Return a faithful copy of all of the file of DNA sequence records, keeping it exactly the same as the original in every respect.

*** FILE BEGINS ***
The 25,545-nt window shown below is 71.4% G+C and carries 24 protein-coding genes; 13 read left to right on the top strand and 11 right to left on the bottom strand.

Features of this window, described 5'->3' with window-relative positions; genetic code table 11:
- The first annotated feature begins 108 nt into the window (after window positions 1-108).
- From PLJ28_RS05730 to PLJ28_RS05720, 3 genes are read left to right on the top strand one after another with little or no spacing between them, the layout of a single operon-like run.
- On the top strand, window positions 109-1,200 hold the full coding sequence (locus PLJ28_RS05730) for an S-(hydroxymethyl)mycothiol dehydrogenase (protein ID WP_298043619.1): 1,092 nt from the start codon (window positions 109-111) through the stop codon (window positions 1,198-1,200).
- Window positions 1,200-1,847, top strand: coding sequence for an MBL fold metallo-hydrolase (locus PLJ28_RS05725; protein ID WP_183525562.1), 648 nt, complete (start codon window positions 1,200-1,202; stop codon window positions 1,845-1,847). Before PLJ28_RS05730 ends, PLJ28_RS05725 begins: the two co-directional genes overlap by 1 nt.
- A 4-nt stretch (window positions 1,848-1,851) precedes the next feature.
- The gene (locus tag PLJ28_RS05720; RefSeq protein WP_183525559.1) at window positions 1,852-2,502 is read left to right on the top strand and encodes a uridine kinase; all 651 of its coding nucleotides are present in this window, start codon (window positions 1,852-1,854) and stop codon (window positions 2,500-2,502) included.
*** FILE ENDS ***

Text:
The 25,545-nt window shown below is 71.4% G+C and carries 24 protein-coding genes; 13 read left to right on the top strand and 11 right to left on the bottom strand.

Features of this window, described 5'->3' with window-relative positions; genetic code table 11:
- The first annotated feature begins 108 nt into the window (after window positions 1-108).
- From PLJ28_RS05730 to PLJ28_RS05720, 3 genes are read left to right on the top strand one after another with little or no spacing between them, the layout of a single operon-like run.
- On the top strand, window positions 109-1,200 hold the full coding sequence (locus PLJ28_RS05730) for an S-(hydroxymethyl)mycothiol dehydrogenase (protein ID WP_298043619.1): 1,092 nt from the start codon (window positions 109-111) through the stop codon (window positions 1,198-1,200).
- Window positions 1,200-1,847, top strand: coding sequence for an MBL fold metallo-hydrolase (locus PLJ28_RS05725; protein ID WP_183525562.1), 648 nt, complete (start codon window positions 1,200-1,202; stop codon window positions 1,845-1,847). Before PLJ28_RS05730 ends, PLJ28_RS05725 begins: the two co-directional genes overlap by 1 nt.
- A 4-nt stretch (window positions 1,848-1,851) precedes the next feature.
- The gene (locus tag PLJ28_RS05720; RefSeq protein WP_183525559.1) at window positions 1,852-2,502 is read left to right on the top strand and encodes a uridine kinase; all 651 of its coding nucleotides are present in this window, start codon (window positions 1,852-1,854) and stop codon (window positions 2,500-2,502) included.